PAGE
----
Thanks to Xbox for the code, cheers folks!

Prize Crates

Normally I'd talk about this right at the end of the review, but no, this has to be mentioned right here and now. At the start, because honestly, the trend of microtransactions/season passes with limp-dick content and blasted Loot Crates has got to be squarely punched in the metaphorical jaw before you're paying three-times the cost of a game in the first place.

The ESRB recently ruled that Loot Crates and so forth are not gambling, because you're always guaranteed a prize.

Forza 7 has Prize Crates and from my experience, as well as reading various sources where folks have actually tested the crate system to near destruction. Well, it isn't balanced yet and you get some right rubbish compared to winning those shiny new cars.

Prize Crates lock content behind a random system, and thanks to this page, we know what tiers of crates and loot you get are available. Along with the cost for each tier of crate.

Prize Crate Info

A Lucky Car Crate is going to cost you 300,000 CR. As of the time of this writing there's a few ways to boost CR, you know, up the Driveatar difficulty and... no wait, that's it. Oh and the VIP Pass, but Turn 10 made changes to that at the time of this writing, so you only get your credit boost for a few measly races until it's gone for good.

VIP Pass... limited only CR boost?

Now before I move on to the review, I have to say that Turn 10 stepped up here and recently announced they're going to make things return to the way they were in previous Forza games. Still, it was a pretty dumb thing to do out of the gate.

So, what does 300,000 hard earned CR get you?

Cars, Driver Gear, Mods and Badges. We'll talk about Mods later on. You also get a 'chance' for a Legendary Car.

At the moment there's no way to buy CR with real cash, but Turn 10 have said they're looking to add in Tokens again. Now this is where the slippery slope kicks in bigtime. Because you pay for the game, you pay for the VIP Pass, Car Pass, Air-to-Breathe Pass and you're then stung for a 'chance' to get the Legendary Car by buying CR with hard-earned cash?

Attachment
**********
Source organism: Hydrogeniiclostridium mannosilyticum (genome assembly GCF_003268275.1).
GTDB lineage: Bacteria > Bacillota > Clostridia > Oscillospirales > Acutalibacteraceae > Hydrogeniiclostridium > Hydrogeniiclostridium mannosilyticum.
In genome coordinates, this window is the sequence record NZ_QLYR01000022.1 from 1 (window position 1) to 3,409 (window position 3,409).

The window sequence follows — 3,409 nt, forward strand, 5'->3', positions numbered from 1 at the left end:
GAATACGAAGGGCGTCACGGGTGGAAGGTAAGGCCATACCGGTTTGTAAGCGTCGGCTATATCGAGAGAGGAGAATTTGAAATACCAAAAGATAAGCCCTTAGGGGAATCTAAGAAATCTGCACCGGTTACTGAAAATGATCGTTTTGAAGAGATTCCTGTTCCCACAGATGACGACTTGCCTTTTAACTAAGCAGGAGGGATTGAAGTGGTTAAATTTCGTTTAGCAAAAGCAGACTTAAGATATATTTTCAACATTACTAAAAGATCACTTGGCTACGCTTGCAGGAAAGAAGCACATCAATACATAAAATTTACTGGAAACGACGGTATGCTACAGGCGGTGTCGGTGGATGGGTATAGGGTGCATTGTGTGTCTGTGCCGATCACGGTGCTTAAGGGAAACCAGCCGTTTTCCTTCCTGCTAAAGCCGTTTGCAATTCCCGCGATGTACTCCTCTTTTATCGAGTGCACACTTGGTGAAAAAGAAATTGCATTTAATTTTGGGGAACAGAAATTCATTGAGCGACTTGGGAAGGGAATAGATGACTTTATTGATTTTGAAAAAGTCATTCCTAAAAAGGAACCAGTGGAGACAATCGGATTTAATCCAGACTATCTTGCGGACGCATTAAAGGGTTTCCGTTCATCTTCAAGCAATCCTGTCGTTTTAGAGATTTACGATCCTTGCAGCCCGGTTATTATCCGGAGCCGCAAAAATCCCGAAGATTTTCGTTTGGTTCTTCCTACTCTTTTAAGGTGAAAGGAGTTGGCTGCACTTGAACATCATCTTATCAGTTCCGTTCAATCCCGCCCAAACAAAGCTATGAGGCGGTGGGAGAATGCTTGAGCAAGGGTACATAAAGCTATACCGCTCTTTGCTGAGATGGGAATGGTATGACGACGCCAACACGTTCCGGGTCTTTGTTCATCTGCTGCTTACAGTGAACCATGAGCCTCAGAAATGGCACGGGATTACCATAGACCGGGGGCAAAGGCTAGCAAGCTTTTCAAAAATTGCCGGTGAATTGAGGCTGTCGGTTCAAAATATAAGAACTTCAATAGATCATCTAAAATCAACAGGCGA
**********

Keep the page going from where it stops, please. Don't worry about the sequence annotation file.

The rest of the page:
I'll be keeping my eye on this one. But thanks to the Prize Crate system I really can't say this is fun addition to the game, someone has to say it and I'll be the one to do it. I'll stick to buying cars with CR and missing out on the Legendary stuff, mods, gear and so on locked away behind a VR random paywall.

Enough of that, on with the review, because it's not all DOOMboxes and GLOOMboxes.

Forza Motorsport 7

Seven Forza games later and this is the first time I've actually 'really' thought: This one pushes the boundaries of what the Forza series is all about. You can own sporty cars, priced astronomically, take them around your favourite real-world tracks and all without the danger of ending up as a twisted metal wreck without a single ice-cream van in sight. There's a staggering number of cars, with makes like Nissan, Mazda, Mercedes and so on. Toyota and Lexus have pulled their production cars from racing games, so that leaves a gap in the roster for people who're fond of those models. Fortunately Turn 10 have managed to get Porsche into the mix and there's quite a good selection for the avid collector.